Press coverage of the mental health of children: A comparative study of major newspapers from Peru and the United States

Project: Research

Project Details

Project summary

In order to increase our knowledge about how children's mental health is treated in the media, this study will analyze the journalistic coverage of the main newspapers in Peru and the United States. The objective will be to identify the themes, the valences and the approaches with which these themes are addressed, the sources used, as well as the characterization of the characters that present mental health conditions, when children's mental health is addressed in the diaries of both. countries in the decade from 2012 to 2021. The study is motivated by the Cultivation Theory and the conceptualization about framing, and will use the content analysis technique to examine the articles of eight main newspapers, four for each country, given that both countries they face a similar picture in terms of the prevalence of mental health problems in their population. The knowledge obtained as a result of this study will put into discussion the similarities and differences about the treatment of children's mental health in the press in two different contexts: one from a middle-income country and the other from a high-income country. Likewise, it will allow the design of differentiated strategies for interventions that include, for example, actions to correct information and training of journalists, as well as specific guidelines for parents who are exposed to this information through the press. This is an international and comparative study that will contribute to improve our understanding of the media representation of a health condition that afflicts our societies.


In Peru, mental and behavioral disorders are among the health conditions that contribute to the highest number of years of healthy life lost in the national population (Ministry of Health, 2020) and in the United States, mental health is one of the biggest health problems facing its population, given that one in five individuals experiences a mental health problem annually (CDC, 2021). For this reason, mental health care, especially children's mental health, is a central concern of society and also of parents, who usually obtain information through various sources, either intentionally or incidentally when they are exposed to the media. communication. In Peru, there are very few studies about how mental health is treated in the press—one of them, for example, is our most recent collaborative work with colleagues from CRONICAS Center of Universidad Peruana Cayetano Heredia (Hidalgo-Padilla, Rozas, Busse & Diez-Canseco, 2021)—and in the United States Very little has been studied about how children's mental health is covered in the national press—although there are multiple studies on the treatment of mental health in general in the media (see the systematic review by Pirkis, Blood, Francis, & McCallum, 2006 ). Given these knowledge gaps, the study proposes to analyze the treatment of children's mental health in the national press of two countries with different economic realities—a middle-income country and a high-income country (The World Bank, 2022)—in order to put It is under discussion whether the ways of addressing mental health in children are similar in these countries or, on the contrary, show particularities attributable to the contexts of their respective cultures.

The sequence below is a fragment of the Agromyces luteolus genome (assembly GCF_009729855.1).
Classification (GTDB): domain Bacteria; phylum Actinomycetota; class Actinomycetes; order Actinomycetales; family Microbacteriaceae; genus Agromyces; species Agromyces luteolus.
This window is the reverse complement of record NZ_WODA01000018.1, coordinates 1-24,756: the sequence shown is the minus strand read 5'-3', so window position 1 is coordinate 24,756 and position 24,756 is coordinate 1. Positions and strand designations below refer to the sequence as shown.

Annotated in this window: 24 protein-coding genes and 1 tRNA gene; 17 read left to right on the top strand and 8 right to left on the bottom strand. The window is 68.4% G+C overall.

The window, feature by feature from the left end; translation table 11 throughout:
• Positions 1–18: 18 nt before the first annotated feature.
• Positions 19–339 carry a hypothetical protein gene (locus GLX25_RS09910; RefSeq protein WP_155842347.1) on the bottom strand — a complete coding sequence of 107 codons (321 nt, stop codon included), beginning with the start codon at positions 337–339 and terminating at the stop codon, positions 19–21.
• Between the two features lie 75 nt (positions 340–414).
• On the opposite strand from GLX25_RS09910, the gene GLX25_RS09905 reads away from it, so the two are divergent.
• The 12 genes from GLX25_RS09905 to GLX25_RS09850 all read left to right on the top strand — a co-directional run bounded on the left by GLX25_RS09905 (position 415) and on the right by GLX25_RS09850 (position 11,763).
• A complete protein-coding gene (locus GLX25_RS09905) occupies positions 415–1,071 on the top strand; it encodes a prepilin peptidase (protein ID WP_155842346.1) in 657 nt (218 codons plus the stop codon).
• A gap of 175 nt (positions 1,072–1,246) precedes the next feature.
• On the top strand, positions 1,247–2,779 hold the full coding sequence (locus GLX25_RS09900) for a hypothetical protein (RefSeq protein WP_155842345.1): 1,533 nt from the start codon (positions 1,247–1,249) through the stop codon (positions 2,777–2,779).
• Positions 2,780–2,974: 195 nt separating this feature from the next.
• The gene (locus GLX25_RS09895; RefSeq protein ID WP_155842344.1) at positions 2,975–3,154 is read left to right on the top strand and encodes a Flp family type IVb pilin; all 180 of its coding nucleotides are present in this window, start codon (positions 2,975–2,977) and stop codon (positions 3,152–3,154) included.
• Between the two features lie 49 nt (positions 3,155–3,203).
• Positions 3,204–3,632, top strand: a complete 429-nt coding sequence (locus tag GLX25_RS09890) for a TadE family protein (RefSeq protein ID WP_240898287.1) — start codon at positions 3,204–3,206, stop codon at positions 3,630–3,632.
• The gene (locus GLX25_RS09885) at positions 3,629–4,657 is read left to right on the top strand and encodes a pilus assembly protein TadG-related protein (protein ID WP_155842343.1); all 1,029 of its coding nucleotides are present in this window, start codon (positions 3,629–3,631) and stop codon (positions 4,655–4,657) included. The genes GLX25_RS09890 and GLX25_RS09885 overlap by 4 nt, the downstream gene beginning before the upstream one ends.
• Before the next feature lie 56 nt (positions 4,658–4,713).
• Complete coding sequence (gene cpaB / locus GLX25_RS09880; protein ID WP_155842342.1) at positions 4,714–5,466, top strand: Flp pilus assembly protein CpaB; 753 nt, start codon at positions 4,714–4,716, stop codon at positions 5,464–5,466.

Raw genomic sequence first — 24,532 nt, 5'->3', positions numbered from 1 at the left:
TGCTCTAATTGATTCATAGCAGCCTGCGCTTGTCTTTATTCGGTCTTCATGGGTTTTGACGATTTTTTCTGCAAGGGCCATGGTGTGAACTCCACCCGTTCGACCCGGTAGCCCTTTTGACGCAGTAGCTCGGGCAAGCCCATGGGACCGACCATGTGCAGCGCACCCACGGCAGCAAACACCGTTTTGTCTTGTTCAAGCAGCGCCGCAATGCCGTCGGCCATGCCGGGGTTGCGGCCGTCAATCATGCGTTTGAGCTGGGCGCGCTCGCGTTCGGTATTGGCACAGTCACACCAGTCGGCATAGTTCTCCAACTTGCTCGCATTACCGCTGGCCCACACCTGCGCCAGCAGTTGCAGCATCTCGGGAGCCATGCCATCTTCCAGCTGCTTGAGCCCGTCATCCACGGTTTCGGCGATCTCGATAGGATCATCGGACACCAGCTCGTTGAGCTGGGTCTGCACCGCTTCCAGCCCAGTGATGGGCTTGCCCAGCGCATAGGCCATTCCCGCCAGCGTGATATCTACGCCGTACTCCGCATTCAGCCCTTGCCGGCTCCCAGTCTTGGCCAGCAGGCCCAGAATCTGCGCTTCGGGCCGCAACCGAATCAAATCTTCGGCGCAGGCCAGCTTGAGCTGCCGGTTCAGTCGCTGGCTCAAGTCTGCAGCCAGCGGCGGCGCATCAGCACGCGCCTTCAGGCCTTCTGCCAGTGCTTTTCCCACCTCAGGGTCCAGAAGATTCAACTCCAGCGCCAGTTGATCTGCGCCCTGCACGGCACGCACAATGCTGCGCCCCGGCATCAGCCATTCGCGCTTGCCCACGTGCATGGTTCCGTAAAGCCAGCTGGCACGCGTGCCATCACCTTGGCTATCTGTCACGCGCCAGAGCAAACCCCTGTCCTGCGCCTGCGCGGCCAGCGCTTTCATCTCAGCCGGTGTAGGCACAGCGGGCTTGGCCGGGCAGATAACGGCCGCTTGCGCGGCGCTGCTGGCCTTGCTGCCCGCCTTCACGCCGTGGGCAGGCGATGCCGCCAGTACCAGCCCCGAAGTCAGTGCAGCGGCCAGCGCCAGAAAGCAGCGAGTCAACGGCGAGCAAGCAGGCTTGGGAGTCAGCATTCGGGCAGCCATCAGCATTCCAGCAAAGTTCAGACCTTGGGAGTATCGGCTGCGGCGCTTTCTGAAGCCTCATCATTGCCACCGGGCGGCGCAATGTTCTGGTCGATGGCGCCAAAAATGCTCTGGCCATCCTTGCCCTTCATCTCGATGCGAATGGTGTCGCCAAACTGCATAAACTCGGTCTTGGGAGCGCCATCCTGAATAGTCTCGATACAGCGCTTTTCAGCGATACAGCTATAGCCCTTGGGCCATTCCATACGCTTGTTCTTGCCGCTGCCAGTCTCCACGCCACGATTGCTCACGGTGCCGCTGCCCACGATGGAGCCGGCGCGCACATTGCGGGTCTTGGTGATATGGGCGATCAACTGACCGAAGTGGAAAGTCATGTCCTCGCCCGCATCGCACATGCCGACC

Effective start/end date1/04/2231/03/23

Collaborative partners


  • Universidad de Lima: PEN25,212.00


  • mental health
  • children
  • comparative study
  • Peru
  • United States

Research areas and lines

  • Health
  • Languages ​​and speeches

Kind of research

  • Applied


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